6) Saint Sugar of London
Stall by the bridge, Brick Lane
Well hello to the biggest raspberry meringue I've ever seen in my life. Bigger than my fist and, according to the little chalk board, chewy on the inside (just like my Angela Langford's and the only way to be). It all looked fab but it was the croissant bread and butter pudding that caught my eye. That's got to be worth a coronary or two. And then I saw this on their website and how could I not share it with like-minded foodies?
Dough on a mission
Saint Sugar of London is an association of dough makers
a lover of aestheticsa dispenser of posh dough
the elevation of patisserie to an art form
we are not the cake, but the idea of the cake
we are not the sponge, but the presentation and decoration of it
we are not a classic facade, but a baroque cathedral
we are not here to feed somebody or to sell food. We trade pleasure...
Respect to Saint Sugar of London and their commitment to the patisserie cause!
7) The Black Cab Coffee Company
On the bridge, Brick Lane
1950s London black cab transformed by owner Gray into a mobile coffee shop. Open the boot and out pops the equipment. I'm not a coffee drinker but, according to Jane (my explorer-in-crime), it was a pretty fine brew. Gray’s mum makes the darlin’ mini Victoria sponges - dense, moist, not too rich - well done Gray's mum.
8) @work jewellery – cooking-inspired jewellery
156 Brick Lane, London E1 6RU
Pop into @work for a quick five minutes. The shop displays pieces from a collective of jewellery makers (an earring made of a Barbie's leg anyone?). A quirky jewellery collection caught my eye made especially for Marsala Ramas – foodie-inspired necklaces. Beautiful, intricate silver ladles, whisks, biscuits, cups and saucers and more. Put them on you gift list.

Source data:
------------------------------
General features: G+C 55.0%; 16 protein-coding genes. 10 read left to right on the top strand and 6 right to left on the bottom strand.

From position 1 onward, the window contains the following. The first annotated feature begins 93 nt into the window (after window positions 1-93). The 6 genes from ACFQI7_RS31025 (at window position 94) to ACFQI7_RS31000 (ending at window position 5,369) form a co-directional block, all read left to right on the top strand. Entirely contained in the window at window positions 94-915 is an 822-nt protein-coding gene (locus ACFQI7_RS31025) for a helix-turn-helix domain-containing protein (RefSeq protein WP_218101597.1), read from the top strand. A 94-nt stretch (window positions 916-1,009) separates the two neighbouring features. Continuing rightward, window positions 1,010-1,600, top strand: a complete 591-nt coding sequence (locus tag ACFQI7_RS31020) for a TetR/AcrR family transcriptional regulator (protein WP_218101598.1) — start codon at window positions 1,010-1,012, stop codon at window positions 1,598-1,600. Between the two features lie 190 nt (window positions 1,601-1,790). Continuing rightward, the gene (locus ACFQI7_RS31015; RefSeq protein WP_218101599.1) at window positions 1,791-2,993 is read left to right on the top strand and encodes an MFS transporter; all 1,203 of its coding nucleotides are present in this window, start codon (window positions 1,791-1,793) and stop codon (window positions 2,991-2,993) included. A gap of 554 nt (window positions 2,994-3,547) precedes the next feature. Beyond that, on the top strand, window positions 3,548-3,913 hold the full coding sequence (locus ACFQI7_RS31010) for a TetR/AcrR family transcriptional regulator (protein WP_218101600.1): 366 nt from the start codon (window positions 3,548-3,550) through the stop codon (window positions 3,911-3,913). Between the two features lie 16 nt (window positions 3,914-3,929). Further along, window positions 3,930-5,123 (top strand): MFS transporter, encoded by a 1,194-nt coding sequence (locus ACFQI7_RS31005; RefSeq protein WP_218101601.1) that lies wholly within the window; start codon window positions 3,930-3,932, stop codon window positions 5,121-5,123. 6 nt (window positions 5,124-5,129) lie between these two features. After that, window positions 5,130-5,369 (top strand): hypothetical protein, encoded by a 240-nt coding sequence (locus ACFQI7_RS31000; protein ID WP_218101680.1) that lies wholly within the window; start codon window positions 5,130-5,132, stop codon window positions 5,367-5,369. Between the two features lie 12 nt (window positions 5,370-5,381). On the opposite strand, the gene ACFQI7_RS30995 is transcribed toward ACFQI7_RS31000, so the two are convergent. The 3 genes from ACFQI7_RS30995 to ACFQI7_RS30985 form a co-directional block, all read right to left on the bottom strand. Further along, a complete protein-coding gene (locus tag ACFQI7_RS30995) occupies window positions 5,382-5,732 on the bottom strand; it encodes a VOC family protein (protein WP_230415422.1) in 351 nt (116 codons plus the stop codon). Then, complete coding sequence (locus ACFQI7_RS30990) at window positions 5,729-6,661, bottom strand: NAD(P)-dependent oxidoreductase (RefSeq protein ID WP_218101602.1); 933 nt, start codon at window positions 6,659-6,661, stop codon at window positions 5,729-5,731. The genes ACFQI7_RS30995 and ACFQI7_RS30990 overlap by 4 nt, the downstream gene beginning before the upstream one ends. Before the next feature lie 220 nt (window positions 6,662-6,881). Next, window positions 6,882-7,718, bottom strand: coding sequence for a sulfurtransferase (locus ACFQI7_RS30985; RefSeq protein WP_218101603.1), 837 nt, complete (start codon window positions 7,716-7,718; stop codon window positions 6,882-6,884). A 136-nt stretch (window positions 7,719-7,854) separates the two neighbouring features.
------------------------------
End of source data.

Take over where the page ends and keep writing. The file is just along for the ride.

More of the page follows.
9) The Boiler House Food Hall
The Old Truman Brewery, 152 Brick Lane, London E1 6RU
Once an old brewery and now, on Sundays, a foodie journey around the world. Over 30 food stalls cook up fresh dishes from countries such as Burma, Sri Lanka, Ethiopia, Japan, Cuba, Venezuela... and Belgium. Every stall was buzzing with punters. Apart from poor old Belgium - nul points for waffles it seems. Having circumvented the world about five times trying to make my mind up I finally settled on Burma (mainly swung by the fact that I went there last year and loved the food). The huge covered hall has picnic tables dotted around, the turnover is quick and the crowd is friendly so you get to cosy up with other foodies and compare notes. It's a great place for people watching too, it's not every day you see a man taking his giant blue pet parrot out for lunch.
Unfortunately Burma didn't really deliver on flavour but Jane’s Cuban pulled pork with mango salsa and rice was delicious. We were there at about 3pm and, if pulled pork is your thing, a late lunch is the way ahead because you get the tasty, crunchy scrapings as well as the soft, succulent meat (my mouth actually watered when I wrote that!). Bonus points also awarded for the very clean loos.
10) The Vintage Emporium
14 Bacon Street, London E1 6LF
Food and vintage shopping converge under one roof at the Vintage Emporium. A quirky café kitted out in Victoriana from old pine tables to cosy arm chairs, twinkling candles and a tinkling piano. The café serves up hearty portions of ploughmans, avocado on toast, cakes and other tasty bits and pieces. Downstairs is the pricey end of vintage shopping – exquisite clothes and accessories from Victorian times up to the 1950s at modern designer prices. The Vintage Emporium is a beautifully relaxing haven and a fabulous re-invention of a Victorian tea room.
So there we go Marsarla Ramas, a few little tips on Brick Lane to get you going. Of course this only goes half way down the lane - the other half is full of the aforementioned curry houses - one for another blog.